Addiction experts are warning parents not to let teenagers drink at home
Remember being given a glass of wine with your dinner as a treat? Well, now experts warning parents not to let teenagers drink alcohol at home or buy them alcohol because of the potential health risks.
Many parents believe allowing their teens to drink alcohol at home might teach them about drinking responsibly, but a leading addiction expert believes this view is misguided.
Dr Eamon Keenan, national clinical lead on addiction for the Health and Safety Executive (HSE) was speaking as the HSE launched a guide to alcohol and drugs aimed at parents.
“That approach isn’t particularly helpful, because with it what you’re saying to your child is, ‘It’s OK to drink under the age of 18’,” Dr Keenan said, as reported by The Times.
He went on to say that though parents may think that their children are sensible and grounded and that giving them alcohol at home is a “progressive” way to approach the situation, fundamentally doing this will give teens the idea that they can drink.
“Therefore, they’re more likely to drink alcohol outside the home in a harmful manner.”
Dr Kennan stressed that the link between alcohol and drug-taking in adolescent years and addiction later in life was “huge”.
“A lot of the people who we would see now would have taken drugs or alcohol at an early age,” he said.
“If you start using cannabis before the age of 15 you increase your risk of addiction by four times by the age of 26. So it’s about delaying that onset of the use of these substances as long as possible.”
According to Dr Keenan Other risks associated with underage drinking include injuries, antisocial behaviour, poor school performance. Long term this could lead to mental health problems and addiction.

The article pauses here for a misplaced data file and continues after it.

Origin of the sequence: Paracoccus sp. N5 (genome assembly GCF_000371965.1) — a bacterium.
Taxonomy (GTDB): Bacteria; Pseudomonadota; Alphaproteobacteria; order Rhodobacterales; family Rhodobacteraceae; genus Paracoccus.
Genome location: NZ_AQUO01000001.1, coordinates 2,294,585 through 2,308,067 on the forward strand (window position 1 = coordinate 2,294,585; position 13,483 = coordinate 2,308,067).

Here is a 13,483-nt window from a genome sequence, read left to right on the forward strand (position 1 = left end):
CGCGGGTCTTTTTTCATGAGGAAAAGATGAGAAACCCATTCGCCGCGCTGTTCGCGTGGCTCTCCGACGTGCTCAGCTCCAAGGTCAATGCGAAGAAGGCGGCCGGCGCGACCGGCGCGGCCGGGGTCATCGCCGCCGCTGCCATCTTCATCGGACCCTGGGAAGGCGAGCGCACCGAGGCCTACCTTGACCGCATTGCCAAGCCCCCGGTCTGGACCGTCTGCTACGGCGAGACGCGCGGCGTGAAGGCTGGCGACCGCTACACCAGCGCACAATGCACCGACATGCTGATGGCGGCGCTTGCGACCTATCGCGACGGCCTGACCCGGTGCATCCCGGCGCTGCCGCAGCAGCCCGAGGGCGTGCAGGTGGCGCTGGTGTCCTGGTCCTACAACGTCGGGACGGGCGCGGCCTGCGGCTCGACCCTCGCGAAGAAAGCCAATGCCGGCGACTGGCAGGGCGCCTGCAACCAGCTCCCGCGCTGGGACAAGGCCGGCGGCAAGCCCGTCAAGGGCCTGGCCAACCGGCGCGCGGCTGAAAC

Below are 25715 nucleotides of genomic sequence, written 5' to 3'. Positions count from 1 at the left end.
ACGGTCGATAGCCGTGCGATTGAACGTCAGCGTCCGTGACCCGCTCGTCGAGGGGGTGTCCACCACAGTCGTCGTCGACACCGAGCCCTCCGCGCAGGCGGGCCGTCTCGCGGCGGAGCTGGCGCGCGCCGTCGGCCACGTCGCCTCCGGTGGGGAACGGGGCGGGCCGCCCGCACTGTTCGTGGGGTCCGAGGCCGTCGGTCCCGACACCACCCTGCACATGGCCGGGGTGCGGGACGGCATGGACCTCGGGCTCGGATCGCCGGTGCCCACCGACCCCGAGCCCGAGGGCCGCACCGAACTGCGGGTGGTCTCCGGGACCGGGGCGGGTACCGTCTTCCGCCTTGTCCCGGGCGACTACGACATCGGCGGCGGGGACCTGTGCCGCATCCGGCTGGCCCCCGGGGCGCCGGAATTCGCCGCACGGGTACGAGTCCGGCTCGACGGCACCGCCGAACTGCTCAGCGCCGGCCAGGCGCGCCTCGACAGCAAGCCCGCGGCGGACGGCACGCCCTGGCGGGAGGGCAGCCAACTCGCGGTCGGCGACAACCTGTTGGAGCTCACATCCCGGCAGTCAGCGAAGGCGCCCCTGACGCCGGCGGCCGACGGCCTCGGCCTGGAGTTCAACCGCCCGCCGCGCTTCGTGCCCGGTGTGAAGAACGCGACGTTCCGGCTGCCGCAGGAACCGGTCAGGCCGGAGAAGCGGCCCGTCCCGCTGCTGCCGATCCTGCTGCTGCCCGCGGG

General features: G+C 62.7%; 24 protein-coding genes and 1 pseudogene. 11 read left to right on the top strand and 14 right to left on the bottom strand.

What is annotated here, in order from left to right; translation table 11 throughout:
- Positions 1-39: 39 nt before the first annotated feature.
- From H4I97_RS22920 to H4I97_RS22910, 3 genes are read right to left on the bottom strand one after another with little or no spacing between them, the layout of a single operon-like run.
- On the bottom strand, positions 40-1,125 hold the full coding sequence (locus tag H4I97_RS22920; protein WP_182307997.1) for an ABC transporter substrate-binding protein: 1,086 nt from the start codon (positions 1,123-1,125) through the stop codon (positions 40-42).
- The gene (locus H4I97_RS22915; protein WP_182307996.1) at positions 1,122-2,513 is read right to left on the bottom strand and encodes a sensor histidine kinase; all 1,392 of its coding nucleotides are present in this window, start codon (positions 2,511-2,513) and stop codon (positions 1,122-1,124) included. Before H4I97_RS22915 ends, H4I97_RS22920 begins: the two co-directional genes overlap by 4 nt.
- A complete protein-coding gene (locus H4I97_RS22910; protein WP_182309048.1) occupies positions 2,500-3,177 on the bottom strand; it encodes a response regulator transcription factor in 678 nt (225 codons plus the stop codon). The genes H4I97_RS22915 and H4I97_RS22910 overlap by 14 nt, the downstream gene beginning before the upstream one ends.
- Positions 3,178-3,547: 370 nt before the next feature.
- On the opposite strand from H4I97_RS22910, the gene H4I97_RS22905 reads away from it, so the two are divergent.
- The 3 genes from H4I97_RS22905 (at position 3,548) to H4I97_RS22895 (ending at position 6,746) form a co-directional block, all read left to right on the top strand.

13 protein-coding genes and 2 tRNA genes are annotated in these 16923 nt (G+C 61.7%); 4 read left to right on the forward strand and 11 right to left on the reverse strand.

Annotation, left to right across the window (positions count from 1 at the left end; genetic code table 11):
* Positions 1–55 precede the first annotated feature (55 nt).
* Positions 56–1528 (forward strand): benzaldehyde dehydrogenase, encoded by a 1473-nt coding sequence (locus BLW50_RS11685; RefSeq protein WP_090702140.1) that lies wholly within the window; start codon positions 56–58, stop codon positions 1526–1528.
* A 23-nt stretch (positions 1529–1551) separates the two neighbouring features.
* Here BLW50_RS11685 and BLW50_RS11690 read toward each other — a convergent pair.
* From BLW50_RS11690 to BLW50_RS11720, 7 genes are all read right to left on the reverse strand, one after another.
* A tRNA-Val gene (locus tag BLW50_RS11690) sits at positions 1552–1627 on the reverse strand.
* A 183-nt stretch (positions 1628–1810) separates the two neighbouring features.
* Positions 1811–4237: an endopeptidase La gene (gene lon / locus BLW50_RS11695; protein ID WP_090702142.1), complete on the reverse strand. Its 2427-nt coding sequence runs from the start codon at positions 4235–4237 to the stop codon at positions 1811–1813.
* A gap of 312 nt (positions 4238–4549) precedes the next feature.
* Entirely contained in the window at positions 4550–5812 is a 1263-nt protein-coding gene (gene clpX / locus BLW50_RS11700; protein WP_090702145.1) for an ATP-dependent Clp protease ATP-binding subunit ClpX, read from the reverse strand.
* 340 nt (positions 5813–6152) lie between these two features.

There are other reasons parents should be discouraging their teens from drinking underage too.
“With the advent of social media and the images being stored on the web forever, the repercussions of drunken behaviour may last much longer than the time they occurred and may continue to haunt a person into adulthood,” Dr Keenan warned.
Instead of allowing their children to drink at home, the HSE is encouraging families to kick start a conversation about the risks associated with alcohol.
Their new guide, which is available to download at www.askaboutalcohol.ie includes practical advice on how to help them to resist pressure from their friends to drink.
The alcohol warnings come as a recent study revealed that one in six parents are allowing their children to drink alcohol by the age of 14.
Researchers from the Centre for Longitudinal Studies at the UCL Institute of Education and Pennsylvania State University believe that many parents are offering their children alcohol at an early age as a way of teaching them to drink responsibly.
But according to scientists, there is no evidence that supervising children’s drinking protects them against harmful drinking in later life.
Instead, researchers are advising parents to heed the warnings from previous studies which revealed that those who start drinking early are more likely to fail at school and have behaviour issues as well as alcohol and substance problems in adulthood.
Interestingly, however, a further study revealed earlier this year that teens are rejecting “binge” drinking.
While almost a quarter (24%) said they never drink alcohol, of those who did drink, most did so at relatively low levels, with 28% consuming 1-2 units on a typical occasion, and half (50%) consuming 1-4 units.
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